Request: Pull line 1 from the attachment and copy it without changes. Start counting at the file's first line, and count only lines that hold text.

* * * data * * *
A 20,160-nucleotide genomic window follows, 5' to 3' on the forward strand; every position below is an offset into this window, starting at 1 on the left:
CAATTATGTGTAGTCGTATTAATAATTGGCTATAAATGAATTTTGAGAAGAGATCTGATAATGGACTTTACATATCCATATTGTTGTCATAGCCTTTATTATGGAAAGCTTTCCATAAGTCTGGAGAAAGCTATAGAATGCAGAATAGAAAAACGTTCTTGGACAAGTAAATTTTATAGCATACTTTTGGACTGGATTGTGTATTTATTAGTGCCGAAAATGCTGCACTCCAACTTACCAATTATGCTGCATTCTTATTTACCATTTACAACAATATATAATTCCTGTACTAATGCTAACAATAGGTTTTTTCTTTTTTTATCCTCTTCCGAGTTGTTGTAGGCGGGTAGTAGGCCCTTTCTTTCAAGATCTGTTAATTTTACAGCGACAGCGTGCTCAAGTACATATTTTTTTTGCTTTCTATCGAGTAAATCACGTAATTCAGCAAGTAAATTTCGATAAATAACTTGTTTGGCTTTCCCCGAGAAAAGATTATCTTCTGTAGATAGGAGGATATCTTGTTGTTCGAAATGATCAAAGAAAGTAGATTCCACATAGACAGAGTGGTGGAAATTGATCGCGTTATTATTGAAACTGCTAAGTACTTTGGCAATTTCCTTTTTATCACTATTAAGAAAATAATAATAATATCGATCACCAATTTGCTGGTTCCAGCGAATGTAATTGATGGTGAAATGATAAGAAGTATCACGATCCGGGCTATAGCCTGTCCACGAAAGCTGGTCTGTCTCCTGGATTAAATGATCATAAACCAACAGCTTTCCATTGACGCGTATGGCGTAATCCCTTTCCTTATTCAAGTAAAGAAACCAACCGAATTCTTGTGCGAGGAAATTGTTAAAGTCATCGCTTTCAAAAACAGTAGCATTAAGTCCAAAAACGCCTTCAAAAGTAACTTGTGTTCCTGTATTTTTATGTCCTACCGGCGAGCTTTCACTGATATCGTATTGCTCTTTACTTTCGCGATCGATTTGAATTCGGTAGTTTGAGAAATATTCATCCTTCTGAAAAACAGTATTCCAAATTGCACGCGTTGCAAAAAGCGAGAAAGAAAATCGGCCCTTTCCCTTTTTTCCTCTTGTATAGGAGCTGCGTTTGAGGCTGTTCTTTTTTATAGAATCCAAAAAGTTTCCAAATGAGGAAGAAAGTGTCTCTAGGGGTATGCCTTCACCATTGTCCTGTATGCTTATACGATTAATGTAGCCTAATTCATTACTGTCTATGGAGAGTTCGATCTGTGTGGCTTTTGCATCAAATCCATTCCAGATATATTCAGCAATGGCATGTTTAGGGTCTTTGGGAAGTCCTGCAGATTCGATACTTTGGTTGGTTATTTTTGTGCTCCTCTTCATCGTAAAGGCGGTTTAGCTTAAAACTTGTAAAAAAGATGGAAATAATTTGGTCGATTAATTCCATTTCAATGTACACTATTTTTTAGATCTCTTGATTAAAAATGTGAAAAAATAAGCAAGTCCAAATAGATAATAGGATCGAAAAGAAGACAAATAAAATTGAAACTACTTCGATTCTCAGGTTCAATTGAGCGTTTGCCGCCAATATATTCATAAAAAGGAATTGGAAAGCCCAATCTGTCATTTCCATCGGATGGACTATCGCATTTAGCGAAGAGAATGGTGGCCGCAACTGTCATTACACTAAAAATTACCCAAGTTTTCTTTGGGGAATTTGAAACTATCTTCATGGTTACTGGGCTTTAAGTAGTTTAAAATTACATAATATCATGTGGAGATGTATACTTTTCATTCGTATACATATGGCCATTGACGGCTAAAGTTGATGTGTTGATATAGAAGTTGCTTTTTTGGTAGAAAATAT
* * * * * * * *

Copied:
A 20,160-nucleotide genomic window follows, 5' to 3' on the forward strand; every position below is an offset into this window, starting at 1 on the left: